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HR consultant says a company policy, training and timely investigations are key to addressing discriminatory retaliation
In the EEOC hearing
“Retaliation in the Workplace: Causes, Remedies and Strategies for Prevention,” Sharon L. Sellers, SHRM-SCP, provided an overview of how employers can design and put into place effective workplace programs to help prevent retaliation and discrimination.
Speaking on behalf of the more than 275,000-member SHRM, Sellers
noted that retaliation claims have become the most frequent and potentially costliest type of workplace dispute.
“Alleviating retaliation and discrimination in the workplace is important to employers,” she said in
written testimony. “Employers want these behaviors out of their organizations so they can focus on assisting their employees in succeeding, which will, in turn, allow their organizations to succeed.”
Sellers, president of SLS Consulting in Santee, S.C., said, “In order for an anti-retaliation program to be effective, employers should create a culture where employees respect each other and where open communication regarding diversity and inclusion is encouraged. Senior management must lead this effort in order to encourage buy-in from middle management and first-line employees.”
Sellers, an HR professional with more than 30 years of experience, is the state director of the South Carolina SHRM State Council.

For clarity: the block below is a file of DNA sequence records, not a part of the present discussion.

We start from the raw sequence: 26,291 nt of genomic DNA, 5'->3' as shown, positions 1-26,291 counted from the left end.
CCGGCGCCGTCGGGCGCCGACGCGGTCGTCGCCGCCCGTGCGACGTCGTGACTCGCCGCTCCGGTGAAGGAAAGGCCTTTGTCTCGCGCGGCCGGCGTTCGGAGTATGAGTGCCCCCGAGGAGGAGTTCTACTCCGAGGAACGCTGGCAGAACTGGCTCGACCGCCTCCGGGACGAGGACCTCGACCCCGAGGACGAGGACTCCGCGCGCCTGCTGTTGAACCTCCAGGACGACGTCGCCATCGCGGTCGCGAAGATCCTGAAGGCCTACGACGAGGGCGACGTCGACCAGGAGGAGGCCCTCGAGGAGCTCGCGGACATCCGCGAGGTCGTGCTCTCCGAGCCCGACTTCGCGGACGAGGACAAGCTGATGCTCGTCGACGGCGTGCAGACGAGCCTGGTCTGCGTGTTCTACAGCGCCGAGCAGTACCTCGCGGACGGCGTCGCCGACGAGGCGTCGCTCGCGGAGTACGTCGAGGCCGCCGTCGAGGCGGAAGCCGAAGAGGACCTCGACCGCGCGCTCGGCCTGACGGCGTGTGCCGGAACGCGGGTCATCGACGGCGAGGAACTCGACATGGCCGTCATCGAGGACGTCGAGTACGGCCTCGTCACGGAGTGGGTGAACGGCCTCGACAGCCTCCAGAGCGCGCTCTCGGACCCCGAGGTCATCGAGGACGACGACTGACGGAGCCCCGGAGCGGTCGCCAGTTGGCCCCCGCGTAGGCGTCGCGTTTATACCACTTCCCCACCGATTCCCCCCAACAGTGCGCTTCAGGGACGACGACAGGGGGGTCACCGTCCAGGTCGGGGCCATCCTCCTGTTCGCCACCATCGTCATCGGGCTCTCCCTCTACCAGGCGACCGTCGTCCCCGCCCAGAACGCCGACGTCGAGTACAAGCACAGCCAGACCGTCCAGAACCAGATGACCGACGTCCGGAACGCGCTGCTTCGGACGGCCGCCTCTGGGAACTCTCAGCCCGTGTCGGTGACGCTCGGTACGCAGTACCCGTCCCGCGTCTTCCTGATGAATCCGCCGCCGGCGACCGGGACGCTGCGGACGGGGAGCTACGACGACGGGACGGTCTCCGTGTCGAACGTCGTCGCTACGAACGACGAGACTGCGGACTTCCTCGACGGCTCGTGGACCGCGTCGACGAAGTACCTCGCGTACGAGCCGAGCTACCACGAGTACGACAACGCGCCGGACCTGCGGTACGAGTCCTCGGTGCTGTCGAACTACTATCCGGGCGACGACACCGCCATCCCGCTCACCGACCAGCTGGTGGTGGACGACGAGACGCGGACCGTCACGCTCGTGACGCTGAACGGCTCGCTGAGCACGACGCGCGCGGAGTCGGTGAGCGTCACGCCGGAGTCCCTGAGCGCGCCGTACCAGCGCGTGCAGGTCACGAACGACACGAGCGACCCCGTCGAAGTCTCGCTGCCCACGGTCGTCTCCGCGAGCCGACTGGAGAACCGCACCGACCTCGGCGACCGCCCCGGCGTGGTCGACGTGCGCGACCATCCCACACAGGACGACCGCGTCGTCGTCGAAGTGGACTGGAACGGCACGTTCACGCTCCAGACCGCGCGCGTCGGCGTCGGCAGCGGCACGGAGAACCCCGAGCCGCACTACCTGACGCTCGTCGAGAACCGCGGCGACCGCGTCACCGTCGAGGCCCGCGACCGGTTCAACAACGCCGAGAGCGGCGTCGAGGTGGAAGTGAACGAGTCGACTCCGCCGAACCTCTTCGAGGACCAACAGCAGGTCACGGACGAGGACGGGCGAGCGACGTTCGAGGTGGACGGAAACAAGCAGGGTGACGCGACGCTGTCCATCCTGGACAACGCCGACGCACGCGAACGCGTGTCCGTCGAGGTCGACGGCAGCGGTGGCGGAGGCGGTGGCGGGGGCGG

In addition to creating an anti-discrimination culture, Sellers said, “An effective program should include specific elements such as a clearly written policy, training for employees as well as management, and prompt and detailed investigations.”
The education of supervisors and managers is important, particularly training in documenting employee performance. “Accurate documentation can assist employees in understanding and improving poor performance, which may help them succeed in their positions. Such documentation also provides clarity of the intent behind employee management decisions,” she said.
“When confronted with compelling evidence of the business case,” Sellers said in written testimony, “employers understand that an effective anti-retaliation program increases employee engagement, improves organizational performance, and reduces complaints.
Full testimony is available at
MEDIA: For more information or to schedule an interview, contact Kate Kennedy at
Kate.firstname.lastname@example.org 703-535-6260 or
Vanessa.Gray@shrm.org at 703-535-6072.
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